How frustrating it is to open a potato chips bag only to find half of it full of air, right? Well, as it turns out, there’s actually a reason for that extra space in the package and it’s not just there to frustrate you.
This difference between the actual capacity of a package and the volume of the product it contains is called “Slack fill”. The actual purpose of the slack fill is to protect the product through the manufacturing and shipping process by acting as a cushion.
But that’s not just ordinary air: it’s nitrogen. Filling a potato chips bag with oxygen would have caused the potato chips to spoil. The humidity would have made them wet and soft. On the other hand, nitrogen gas helps the snacks stay fresh and crisp. (the article continues after the ad)
But how much slack fill is acceptable?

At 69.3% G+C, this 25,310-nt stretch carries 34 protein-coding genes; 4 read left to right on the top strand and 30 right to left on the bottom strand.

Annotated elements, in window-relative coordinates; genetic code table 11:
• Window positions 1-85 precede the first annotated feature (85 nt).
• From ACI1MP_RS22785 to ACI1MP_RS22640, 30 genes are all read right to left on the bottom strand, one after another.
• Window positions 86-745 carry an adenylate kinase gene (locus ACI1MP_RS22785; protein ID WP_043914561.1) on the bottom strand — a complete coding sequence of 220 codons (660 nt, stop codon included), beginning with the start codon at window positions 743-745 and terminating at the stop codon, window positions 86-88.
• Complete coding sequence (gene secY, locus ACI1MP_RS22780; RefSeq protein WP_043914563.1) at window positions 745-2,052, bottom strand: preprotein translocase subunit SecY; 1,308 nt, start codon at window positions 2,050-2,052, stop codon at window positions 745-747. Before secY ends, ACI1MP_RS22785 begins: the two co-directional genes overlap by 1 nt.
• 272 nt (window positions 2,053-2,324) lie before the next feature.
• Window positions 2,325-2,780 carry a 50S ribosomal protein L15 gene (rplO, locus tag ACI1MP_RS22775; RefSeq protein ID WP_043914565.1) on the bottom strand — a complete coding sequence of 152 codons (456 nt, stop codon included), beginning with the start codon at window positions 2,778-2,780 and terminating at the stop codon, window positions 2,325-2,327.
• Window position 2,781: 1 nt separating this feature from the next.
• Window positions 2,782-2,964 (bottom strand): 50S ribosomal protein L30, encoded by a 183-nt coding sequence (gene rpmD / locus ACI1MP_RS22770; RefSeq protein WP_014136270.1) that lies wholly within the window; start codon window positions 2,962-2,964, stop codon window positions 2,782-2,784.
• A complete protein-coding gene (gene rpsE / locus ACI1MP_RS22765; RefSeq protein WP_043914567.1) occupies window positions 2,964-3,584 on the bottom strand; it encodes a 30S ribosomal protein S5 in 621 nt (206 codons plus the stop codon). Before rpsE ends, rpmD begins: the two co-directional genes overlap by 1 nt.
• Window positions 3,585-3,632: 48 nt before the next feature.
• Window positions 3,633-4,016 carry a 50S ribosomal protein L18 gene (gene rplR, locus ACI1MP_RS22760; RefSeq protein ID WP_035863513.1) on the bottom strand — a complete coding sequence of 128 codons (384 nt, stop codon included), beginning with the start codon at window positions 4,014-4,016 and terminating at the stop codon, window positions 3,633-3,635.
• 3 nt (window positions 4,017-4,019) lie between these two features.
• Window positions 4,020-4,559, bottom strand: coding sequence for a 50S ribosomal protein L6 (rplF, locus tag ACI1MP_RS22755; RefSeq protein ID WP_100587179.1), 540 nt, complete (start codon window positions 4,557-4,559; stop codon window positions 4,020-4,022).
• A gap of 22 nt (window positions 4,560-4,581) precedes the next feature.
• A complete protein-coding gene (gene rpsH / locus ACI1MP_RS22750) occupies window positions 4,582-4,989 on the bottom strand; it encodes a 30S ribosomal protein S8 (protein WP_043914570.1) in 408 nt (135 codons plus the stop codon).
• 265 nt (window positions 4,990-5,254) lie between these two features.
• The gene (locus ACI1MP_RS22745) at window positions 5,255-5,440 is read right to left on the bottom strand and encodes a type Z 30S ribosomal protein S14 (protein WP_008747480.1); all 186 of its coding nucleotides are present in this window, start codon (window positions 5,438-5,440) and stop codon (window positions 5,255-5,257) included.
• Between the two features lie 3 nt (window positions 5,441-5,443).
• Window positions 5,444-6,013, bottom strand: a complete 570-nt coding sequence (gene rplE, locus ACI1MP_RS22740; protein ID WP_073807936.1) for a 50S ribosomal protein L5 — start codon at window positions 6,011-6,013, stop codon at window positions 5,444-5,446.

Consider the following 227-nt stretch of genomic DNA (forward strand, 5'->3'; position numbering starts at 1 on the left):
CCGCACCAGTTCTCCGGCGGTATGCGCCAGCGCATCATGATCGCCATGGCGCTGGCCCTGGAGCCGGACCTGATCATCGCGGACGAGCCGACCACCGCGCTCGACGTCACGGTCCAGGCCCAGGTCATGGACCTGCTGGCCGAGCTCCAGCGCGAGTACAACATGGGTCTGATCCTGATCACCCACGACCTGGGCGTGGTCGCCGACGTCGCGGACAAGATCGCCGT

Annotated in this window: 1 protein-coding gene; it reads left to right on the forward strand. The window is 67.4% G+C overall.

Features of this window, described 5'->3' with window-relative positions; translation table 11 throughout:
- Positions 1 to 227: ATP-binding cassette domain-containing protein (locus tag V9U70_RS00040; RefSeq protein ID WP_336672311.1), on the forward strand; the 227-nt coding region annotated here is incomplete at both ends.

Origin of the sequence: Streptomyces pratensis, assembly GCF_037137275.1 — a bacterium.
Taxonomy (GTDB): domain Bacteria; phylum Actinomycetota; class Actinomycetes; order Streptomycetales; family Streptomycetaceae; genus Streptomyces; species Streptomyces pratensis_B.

There is no clear indication as to the percentage of slack fill but the federal Fair Packaging and Labeling Act (1966) required that all manufacturers should clearly indicate the net weight of their product’s contents in order to prevent customers from being tricked by huge-seeming containers on the shelves.
If you like what you read, then you will definitely love this one: Potato Chips Were Invented By A Complaining Customer And An Angry Chef
Main Article Photo: Creative Commons
Photoshop: I’m A Useless Info Junkie
Sources: Why Are Potato Chip Bags Always Half-Empty?, ‘I was fed up with the air in crisp bags – so I measured it’, How Do Potato Chips Stay Fresh In The Bag?
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